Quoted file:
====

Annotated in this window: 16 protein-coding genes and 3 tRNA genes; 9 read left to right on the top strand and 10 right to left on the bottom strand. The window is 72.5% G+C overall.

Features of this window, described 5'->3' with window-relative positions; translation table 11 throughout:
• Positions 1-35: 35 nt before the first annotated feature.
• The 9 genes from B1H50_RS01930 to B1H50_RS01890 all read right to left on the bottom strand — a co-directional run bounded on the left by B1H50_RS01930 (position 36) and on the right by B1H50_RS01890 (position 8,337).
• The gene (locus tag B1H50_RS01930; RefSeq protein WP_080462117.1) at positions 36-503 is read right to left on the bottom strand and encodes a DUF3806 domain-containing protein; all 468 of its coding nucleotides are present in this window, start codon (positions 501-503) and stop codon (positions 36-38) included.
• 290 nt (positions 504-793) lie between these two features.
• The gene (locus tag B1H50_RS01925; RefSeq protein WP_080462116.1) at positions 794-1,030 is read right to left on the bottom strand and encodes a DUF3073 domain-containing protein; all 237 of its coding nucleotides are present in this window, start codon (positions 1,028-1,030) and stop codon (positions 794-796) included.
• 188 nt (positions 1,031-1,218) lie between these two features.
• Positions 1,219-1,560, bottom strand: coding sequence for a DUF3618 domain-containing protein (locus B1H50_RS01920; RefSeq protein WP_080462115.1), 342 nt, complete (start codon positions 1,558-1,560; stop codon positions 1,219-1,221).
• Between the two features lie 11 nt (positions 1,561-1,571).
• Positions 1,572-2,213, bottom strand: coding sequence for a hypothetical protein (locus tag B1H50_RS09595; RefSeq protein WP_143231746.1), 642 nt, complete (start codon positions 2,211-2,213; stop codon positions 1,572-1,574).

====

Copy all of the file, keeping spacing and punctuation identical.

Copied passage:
Annotated in this window: 16 protein-coding genes and 3 tRNA genes; 9 read left to right on the top strand and 10 right to left on the bottom strand. The window is 72.5% G+C overall.

Features of this window, described 5'->3' with window-relative positions; translation table 11 throughout:
• Positions 1-35: 35 nt before the first annotated feature.
• The 9 genes from B1H50_RS01930 to B1H50_RS01890 all read right to left on the bottom strand — a co-directional run bounded on the left by B1H50_RS01930 (position 36) and on the right by B1H50_RS01890 (position 8,337).
• The gene (locus tag B1H50_RS01930; RefSeq protein WP_080462117.1) at positions 36-503 is read right to left on the bottom strand and encodes a DUF3806 domain-containing protein; all 468 of its coding nucleotides are present in this window, start codon (positions 501-503) and stop codon (positions 36-38) included.
• 290 nt (positions 504-793) lie between these two features.
• The gene (locus tag B1H50_RS01925; RefSeq protein WP_080462116.1) at positions 794-1,030 is read right to left on the bottom strand and encodes a DUF3073 domain-containing protein; all 237 of its coding nucleotides are present in this window, start codon (positions 1,028-1,030) and stop codon (positions 794-796) included.
• 188 nt (positions 1,031-1,218) lie between these two features.
• Positions 1,219-1,560, bottom strand: coding sequence for a DUF3618 domain-containing protein (locus B1H50_RS01920; RefSeq protein WP_080462115.1), 342 nt, complete (start codon positions 1,558-1,560; stop codon positions 1,219-1,221).
• Between the two features lie 11 nt (positions 1,561-1,571).
• Positions 1,572-2,213, bottom strand: coding sequence for a hypothetical protein (locus tag B1H50_RS09595; RefSeq protein WP_143231746.1), 642 nt, complete (start codon positions 2,211-2,213; stop codon positions 1,572-1,574).